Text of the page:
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Bobby Valentine hired as Sacred Heart athletics director

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Bobby Valentine managed the Red Sox to a last-place finish in 2012.

Bobby Valentine managed the Red Sox to a last-place finish in 2012.

FAIRFIELD, Conn. (AP) -- Former Boston Red Sox manager Bobby Valentine has been hired as the athletics director at Sacred Heart University.

The university in Fairfield, Conn. said Friday that Valentine's appointment will be formally announced next Tuesday.

Valentine was fired in October after just one season in Boston, when the Red Sox went 69-93.

He managed the Texas Rangers from 1985-92 and the Mets from 1996-02, leading New York to the 2000 World Series. After managing in Japan, he joined ESPN as an analyst. Last month he signed on to be the part-time co-host of a weekday talk show for NBC Sports Radio that debuts in April.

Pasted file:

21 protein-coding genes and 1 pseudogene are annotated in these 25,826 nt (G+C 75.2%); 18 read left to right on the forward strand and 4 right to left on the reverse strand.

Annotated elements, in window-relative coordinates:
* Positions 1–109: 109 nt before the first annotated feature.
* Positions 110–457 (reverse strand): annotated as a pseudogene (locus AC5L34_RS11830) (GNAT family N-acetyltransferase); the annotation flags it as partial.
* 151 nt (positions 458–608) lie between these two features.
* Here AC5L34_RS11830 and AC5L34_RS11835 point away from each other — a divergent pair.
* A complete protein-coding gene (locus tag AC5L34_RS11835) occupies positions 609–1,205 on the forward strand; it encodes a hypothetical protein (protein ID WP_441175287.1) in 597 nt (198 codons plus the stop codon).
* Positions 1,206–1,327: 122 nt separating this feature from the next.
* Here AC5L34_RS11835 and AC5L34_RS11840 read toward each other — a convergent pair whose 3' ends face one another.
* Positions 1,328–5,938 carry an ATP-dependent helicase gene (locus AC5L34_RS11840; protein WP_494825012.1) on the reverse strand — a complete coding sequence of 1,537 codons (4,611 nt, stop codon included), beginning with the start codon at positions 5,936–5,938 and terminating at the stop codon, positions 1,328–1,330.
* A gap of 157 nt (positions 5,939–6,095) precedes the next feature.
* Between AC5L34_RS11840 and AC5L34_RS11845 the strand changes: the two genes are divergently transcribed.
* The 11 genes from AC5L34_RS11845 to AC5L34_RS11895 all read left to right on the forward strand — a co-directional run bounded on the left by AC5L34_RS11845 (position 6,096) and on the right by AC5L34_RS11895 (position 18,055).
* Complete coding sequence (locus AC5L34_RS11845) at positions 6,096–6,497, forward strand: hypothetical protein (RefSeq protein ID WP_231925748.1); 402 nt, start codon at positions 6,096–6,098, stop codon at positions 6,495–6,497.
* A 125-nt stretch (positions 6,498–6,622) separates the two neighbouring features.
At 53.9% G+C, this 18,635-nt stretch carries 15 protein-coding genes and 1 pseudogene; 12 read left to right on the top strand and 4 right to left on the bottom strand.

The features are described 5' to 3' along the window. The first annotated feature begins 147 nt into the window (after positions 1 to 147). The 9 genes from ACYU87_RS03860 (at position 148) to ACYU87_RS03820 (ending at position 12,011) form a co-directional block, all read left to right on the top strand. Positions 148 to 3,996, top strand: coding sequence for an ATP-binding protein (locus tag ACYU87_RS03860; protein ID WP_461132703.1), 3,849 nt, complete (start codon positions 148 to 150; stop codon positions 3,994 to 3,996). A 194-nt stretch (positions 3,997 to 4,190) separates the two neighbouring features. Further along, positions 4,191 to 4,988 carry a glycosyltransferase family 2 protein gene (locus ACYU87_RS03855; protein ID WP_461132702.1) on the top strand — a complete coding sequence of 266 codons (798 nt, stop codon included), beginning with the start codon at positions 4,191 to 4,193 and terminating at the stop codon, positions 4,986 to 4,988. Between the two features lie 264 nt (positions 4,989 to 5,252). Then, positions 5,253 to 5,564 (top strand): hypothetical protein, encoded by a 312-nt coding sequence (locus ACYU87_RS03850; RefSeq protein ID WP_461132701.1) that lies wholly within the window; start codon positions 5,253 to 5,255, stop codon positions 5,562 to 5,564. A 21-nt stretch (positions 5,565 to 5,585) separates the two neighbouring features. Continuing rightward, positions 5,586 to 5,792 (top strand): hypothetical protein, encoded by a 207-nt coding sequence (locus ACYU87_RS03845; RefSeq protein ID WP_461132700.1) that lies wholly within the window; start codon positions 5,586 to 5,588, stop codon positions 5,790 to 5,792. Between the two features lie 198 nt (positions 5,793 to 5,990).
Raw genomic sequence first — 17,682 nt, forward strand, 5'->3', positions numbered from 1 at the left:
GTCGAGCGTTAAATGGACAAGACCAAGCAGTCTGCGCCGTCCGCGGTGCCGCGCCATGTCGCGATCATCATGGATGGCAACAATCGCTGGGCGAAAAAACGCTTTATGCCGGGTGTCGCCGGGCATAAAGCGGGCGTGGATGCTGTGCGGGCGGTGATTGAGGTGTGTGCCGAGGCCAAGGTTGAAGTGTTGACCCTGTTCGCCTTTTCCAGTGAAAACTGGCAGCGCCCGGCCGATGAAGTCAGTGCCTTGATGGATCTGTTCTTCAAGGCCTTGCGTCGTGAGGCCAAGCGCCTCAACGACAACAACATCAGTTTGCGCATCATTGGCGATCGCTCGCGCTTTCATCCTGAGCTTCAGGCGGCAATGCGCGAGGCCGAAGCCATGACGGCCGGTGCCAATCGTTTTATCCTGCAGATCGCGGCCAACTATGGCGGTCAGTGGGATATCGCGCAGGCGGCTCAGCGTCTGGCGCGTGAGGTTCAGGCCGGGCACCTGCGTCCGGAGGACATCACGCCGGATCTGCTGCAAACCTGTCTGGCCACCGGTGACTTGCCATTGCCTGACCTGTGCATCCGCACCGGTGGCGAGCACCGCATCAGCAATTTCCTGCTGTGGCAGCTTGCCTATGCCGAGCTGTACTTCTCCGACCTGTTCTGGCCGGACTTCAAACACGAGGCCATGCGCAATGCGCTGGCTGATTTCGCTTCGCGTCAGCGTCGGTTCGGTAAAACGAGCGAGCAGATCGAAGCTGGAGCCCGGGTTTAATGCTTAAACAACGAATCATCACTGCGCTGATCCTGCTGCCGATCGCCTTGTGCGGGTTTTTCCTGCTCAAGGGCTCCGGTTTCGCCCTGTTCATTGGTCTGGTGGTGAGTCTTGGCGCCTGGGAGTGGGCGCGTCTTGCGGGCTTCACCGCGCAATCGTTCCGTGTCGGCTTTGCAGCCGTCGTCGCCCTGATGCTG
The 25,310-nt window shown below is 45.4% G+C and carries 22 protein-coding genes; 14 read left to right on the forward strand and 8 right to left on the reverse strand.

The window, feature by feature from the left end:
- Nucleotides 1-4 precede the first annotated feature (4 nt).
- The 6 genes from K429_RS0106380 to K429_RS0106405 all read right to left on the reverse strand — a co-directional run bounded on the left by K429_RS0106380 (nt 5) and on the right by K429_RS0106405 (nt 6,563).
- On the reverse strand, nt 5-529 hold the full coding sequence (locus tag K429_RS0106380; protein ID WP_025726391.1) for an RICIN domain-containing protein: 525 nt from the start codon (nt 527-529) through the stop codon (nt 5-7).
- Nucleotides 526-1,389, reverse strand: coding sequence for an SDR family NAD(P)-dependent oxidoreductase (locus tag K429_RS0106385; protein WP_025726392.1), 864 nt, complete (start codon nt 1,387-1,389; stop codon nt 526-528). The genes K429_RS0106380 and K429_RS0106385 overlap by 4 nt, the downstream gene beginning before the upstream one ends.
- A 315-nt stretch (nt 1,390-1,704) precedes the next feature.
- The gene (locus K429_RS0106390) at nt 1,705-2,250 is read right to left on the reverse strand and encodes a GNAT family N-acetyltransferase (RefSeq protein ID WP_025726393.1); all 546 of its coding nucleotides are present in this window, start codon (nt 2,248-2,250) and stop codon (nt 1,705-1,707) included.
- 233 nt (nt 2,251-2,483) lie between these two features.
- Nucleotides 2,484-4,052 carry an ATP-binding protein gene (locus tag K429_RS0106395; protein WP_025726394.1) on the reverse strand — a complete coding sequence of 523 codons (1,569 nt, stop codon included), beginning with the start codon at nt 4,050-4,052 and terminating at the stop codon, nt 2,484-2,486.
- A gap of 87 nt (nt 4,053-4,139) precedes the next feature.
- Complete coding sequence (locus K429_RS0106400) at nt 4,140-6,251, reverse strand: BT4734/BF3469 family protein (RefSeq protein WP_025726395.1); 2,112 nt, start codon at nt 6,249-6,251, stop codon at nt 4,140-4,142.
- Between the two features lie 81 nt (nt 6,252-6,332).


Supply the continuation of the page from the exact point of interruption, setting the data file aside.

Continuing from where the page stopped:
Valentine is a native of Stamford, Conn. who worked as the director of public safety for the city before taking the job with the Red Sox.

Sacred Heart fields 31 varsity teams - 17 for women and 14 for men. The Pioneers upgraded their varsity programs to NCAA Division I status in September 1999. They are a member of the Northeast Conference. The school's baseball team, in fact, has made consecutive trips to the NCAA tournament.

A year ago at this time, Valentine was in Fort Myers, Fla., prepping the Red Sox for what they thought was a turnaround season. Valentine had taken over for Terry Francona, Ben Cherington had taken over for former general manager Theo Epstein, and the new-look Red Sox were off and running.

It never panned out. The chemistry never clicked, the Red Sox struggled through long stretches of the season, suffered a crop of injuries and finished in last place in the American League East.

The team is once again in Fort Myers, at JetBlue Park, this month. And with new manager John Farrell leading the ship now, it is clear that the Red Sox have moved past the short-lived Valentine era.

When asked his thoughts about Sacred Heart's decision to hire his former manager, designated hitter David Ortiz was short and sweet on Friday.

"Good," he said. "Good for him."